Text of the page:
The 40th anniversary of the National Park in 1991 was significant for the increase in access land on the eastern side of the Park. Agreements were reached with Chatsworth Estates covering the moors above the parkland and with Sheffield City Council for 2073 acres of Houndkirk, Burbage and Hathersage moors. The total access area was now 81 sq. miles (half the total area of open country in the Park). In the same year the Pennine Way maintenance team started the mammoth task of restoring the Pennine Way.
1992 was notable for the closure of 80 sq. miles of access land following a number of serious fires and providing a challenge for the service in public relations. Another significant development was a pilot scheme involving rangers in environmental awareness projects that were ultimately to lead to the appointment of an Education Ranger. Langsett Barn opened as a briefing centre, information centre and community centre in 1993 providing improved facilities for the north east corner of the Park.
The ranger service 40th anniversary was celebrated in April 1994 at Losehill Hall with the first full-time warden Tom Tomlinson making his last appearance before his death in 1995. Ken Drabble bade farewell to the ranger service after 34 years' service and Sean Prendergast became the new Chief Ranger. The service was restructured with the district ranger posts being replaced by senior rangers with responsibility for communications and logistics, training & development and health & safety. 23 full-time rangers operated 'in the field'. A change of uniform created a new image and made rangers more visible to visitors. Moorland fires in 1995 brought a further closure of access land. The first ever professional qualification for national park rangers pioneered by the Peak District ranger service received approval by Oxford University in 1997 and heralded another chapter in the development of the Peak District National Park ranger service - a long way from the weekend training courses at Edale School in the 1950s.
The new millennium
2001 saw the challenge of the outbreak of foot and mouth in the country, with the ranger service ensuring the footpaths were closed and subsequently reopened to the public at the appropriate times. The ranger service also had a role to play in keeping the public informed and liaising with the local communities.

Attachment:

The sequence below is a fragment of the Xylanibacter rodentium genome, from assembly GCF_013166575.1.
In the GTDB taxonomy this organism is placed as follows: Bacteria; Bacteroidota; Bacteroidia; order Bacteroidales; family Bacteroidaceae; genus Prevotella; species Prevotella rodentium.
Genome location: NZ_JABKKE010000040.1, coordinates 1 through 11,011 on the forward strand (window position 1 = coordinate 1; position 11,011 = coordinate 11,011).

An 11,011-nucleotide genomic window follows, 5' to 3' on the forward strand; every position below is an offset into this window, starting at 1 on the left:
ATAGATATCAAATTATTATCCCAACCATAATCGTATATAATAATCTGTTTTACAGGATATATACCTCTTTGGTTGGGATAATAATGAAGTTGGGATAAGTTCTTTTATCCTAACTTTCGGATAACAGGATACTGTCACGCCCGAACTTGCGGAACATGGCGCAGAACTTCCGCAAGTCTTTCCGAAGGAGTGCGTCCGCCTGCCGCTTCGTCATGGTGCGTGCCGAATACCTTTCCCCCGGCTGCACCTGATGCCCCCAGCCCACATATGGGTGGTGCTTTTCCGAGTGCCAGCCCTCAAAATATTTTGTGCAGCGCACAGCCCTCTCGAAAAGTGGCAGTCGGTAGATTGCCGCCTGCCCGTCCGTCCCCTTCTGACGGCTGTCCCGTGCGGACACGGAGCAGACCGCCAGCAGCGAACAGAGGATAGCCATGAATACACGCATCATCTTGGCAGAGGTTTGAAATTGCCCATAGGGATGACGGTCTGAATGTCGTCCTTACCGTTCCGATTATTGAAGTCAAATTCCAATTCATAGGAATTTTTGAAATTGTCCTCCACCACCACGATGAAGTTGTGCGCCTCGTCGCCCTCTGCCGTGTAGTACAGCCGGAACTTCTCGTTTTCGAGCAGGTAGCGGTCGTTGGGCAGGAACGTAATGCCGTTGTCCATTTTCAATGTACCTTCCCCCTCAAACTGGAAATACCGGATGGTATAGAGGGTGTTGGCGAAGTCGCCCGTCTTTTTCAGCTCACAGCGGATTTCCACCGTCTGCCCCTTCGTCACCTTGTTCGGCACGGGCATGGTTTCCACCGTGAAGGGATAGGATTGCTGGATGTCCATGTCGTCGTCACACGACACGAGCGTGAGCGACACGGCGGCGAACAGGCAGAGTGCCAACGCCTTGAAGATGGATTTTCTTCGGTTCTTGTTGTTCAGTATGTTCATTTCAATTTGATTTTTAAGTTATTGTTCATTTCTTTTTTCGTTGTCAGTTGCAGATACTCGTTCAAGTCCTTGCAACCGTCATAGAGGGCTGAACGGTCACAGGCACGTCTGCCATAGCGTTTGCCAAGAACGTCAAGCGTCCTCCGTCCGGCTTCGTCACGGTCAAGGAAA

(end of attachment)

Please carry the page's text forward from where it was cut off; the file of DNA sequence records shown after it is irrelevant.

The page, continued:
Easter 2003 was noted for a number of serious fires on the moorlands of the Peak District with fires of particular severity on Kinder Scout and Bleaklow. The ranger service with our partners from the Fire Services, including those from Derbyshire, Greater Manchester and Staffordshire, the National Trust and gamekeepers rose to the challenge of restricting damage as far as possible and eventually getting the fires under control.
The new millennium has seen the ranger service rising to new challenges such reaching out to socially excluded groups so that they may have the opportunity and confidence to enjoy the National Park. Recent years have also seen the rangers work more effectively with the other services of the Authority.
The 50th anniversary of the service was celebrated in April 2004 with an exhibition of the work of the ranger service through time and a guided walk around the boundary of the National Park.
The major challenge of being the first National Park to implement the Countryside and Rights of Way Act was met by the ranger service in September 2004 with the Access Officer and rangers working with landowners, farmers and ramblers to ensure that the newly mapped open land was successfully opened up to the public.
The ranger service will continue to meet the challenges of countryside management in the new millennium opening up opportunities for all sectors of society to access the National Park and ensuring that we continue to promote the understanding of this special place.